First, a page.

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Sam Houston’s Last Fight
At sixty-six his bones ached from the wounds of two wars, but as Southern pressure for secession mounted, “Old Sam Jacinto” battled to keep his beloved Texas in the Union
December 1965 | Volume 17, Issue 1
He arranged a meeting in New York between representatives of the British bondholders and three of his own agents. “All the talk about raising funds in the United States is gammon,” he wrote to one of his men. “If the Bond Holders cannot be approached, it would take years to raise a reliable force to achieve any glorious result.… As to the plan of operation, that is a small matter; and if we have the sinews … it will be an easy matter to give motion to the achievement in the right direction.”
While the negotiations were pending in New York, Houston was casting about for a man to command his Mexican invasion. Had he been twenty or even ten years younger, of course, he would not have looked for another. But as things were, he needed a champion to wield the sword for him.
During the recent war with Mexico, one young officer had stood out above all the others for courage, skill, and endurance. By a fortunate coincidence this officer arrived in Texas early in 1860 to take command of the operations against Cortinas. He was from Virginia, he held the rank of lieutenant colonel in the United States Army, and his name was Robert E. Lee.
Houston contacted Lee through A. M. Lea, a close friend who previously had recommended the tall Virginian as an ideal leader for the Mexican expedition. Lea reported on Lee to Houston late in February:
You will find that I have not painted an imaginary character. If you invite him to a conference about the defense of the frontier, you will find true all I have said of his manners and ability. As he is a “Preux chevalier, sans peur et sans reproche,” he is very careful to do nothing that may cast a slur upon his name. He would not touch anything that he would consider vulgar filibustering; but he is not without ambition, and, under the sanction of Govt. might be more than willing to aid you to pacificate Mexico; and if the people of the U. States should recall you from the “Halls of Montezumas” to the “White House” at Washington, you would find him well fitted to carry out your great idea of a Protectorate. He is well informed in matters of state, honest, modest, brave and skillful.…
Houston must have been impressed by this praise (which indicates, incidentally, how highly Lee was regarded even before he became a great general), for he instructed Lea to offer the Virginian command of the proposed invasion. On March 1 the Colonel replied:
I am very much obliged to you for your friendly letters of the 24th, 25th, and 26th ult. which arrived together in the last mail. I feel that I owe to your kindness rather than to my merit your recommendations to Govr. Houston. I am aware of his ability, and first became acquainted with him upon my entrance into the Military Academy. He was President of the Board of Visitors that year and the impression he made has never been effaced. I have followed with interest his career since, and have admired his manly qualities and conservative principles. His last position in favor of the Constitution and Union elicits my cordial approbation. Should military force be required to quiet our Mexican frontier, I have no doubt that arrangements will be made to maintain the rights and peace of Texas, and, I hope, in conformity to the Constitution and laws of the country. It will give me great pleasure to do all in my power to support both.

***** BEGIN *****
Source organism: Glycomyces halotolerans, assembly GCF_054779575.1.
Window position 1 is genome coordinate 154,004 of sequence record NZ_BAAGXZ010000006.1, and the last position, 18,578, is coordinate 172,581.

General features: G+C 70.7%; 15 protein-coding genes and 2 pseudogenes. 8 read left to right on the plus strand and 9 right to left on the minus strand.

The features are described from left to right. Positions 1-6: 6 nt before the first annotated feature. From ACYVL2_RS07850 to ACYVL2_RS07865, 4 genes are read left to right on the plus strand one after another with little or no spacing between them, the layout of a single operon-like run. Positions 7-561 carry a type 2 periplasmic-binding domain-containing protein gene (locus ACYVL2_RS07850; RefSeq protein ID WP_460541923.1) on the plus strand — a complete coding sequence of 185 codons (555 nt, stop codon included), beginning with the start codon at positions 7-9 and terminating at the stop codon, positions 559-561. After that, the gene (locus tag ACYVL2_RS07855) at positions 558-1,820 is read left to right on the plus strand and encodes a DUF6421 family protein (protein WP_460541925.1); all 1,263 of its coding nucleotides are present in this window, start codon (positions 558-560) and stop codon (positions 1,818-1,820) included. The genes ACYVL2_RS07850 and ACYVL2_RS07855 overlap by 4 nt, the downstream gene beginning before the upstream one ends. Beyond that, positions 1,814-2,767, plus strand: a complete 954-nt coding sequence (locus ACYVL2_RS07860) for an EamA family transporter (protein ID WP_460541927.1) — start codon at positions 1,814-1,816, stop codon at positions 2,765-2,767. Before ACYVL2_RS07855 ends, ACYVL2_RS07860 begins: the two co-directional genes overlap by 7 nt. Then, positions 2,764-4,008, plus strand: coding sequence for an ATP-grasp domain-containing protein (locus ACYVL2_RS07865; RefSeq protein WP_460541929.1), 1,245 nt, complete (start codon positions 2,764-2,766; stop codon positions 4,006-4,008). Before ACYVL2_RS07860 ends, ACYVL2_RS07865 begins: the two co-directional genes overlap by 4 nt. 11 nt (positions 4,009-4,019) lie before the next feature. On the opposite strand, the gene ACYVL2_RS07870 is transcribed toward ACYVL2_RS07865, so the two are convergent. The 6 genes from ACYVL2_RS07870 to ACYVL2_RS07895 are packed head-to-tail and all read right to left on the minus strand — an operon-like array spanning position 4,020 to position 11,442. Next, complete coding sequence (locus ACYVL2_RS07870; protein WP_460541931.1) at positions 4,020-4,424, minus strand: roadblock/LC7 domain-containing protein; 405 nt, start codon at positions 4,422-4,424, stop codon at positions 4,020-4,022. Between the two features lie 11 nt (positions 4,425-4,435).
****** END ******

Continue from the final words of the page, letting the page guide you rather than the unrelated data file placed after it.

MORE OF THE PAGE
One has to read between the lines to perceive Lee’s full meaning. In effect he was saying that if a military expedition against Mexico received the sanction of the federal government, he would be pleased to lead it. Otherwise, he could be no party to it; if need be he would even act against it with his troops.
In declining Houston’s offer, Lee was doubtless guided both by his high standard of duty and by a realistic appraisal of the nature of the Governor’s scheme. Nevertheless, one cannot help but speculate that, if only for a moment, he knew temptation. He had been in the army for thirty years, yet despite his many services and unequalled record, he was still only a lieutenant colonel. Men inferior to him in performance and ability, but superior in the art of Washington wirepulling, had been promoted over him. In 1860, the prospect of his ever becoming a general must have seemed exceedingly dim.
The failure to enlist Lee’s services caused Houston to turn to his old friend and fellow Texan, Ben McCulloch. Not only was McCulloch privy to Houston’s plans, but he was renowned as the dashing and highly successful commander of the Texas Rangers in the Mexican War. “Ben will do for a very ‘Big Captain’ as my Red Brothers say,” Houston remarked.
By August the Governor had done everything within his power to raise and equip an army capable of conquering Mexico. The rest depended on the British bondholders. If they decided to back the expedition, then perhaps before the year was out, 10,000 Texas cavalry headed by McCulloch would be crossing the Rio Grande on their way to the Halls of Montezuma. Houston, as governor, would order the invasion on the grounds of defending his state against Mexican depredations. Then, at the opportune moment, he would resign the governorship and proclaim himself “protector” of Mexico, justifying this action with the assertion that he would be bringing law, peace, and order to the anarchic Mexicans, and promoting the cause of democracy and civilization in the Western Hemisphere. And the name of Houston would lead all others as the popular choice for President—if not in 1860, then surely in 1864.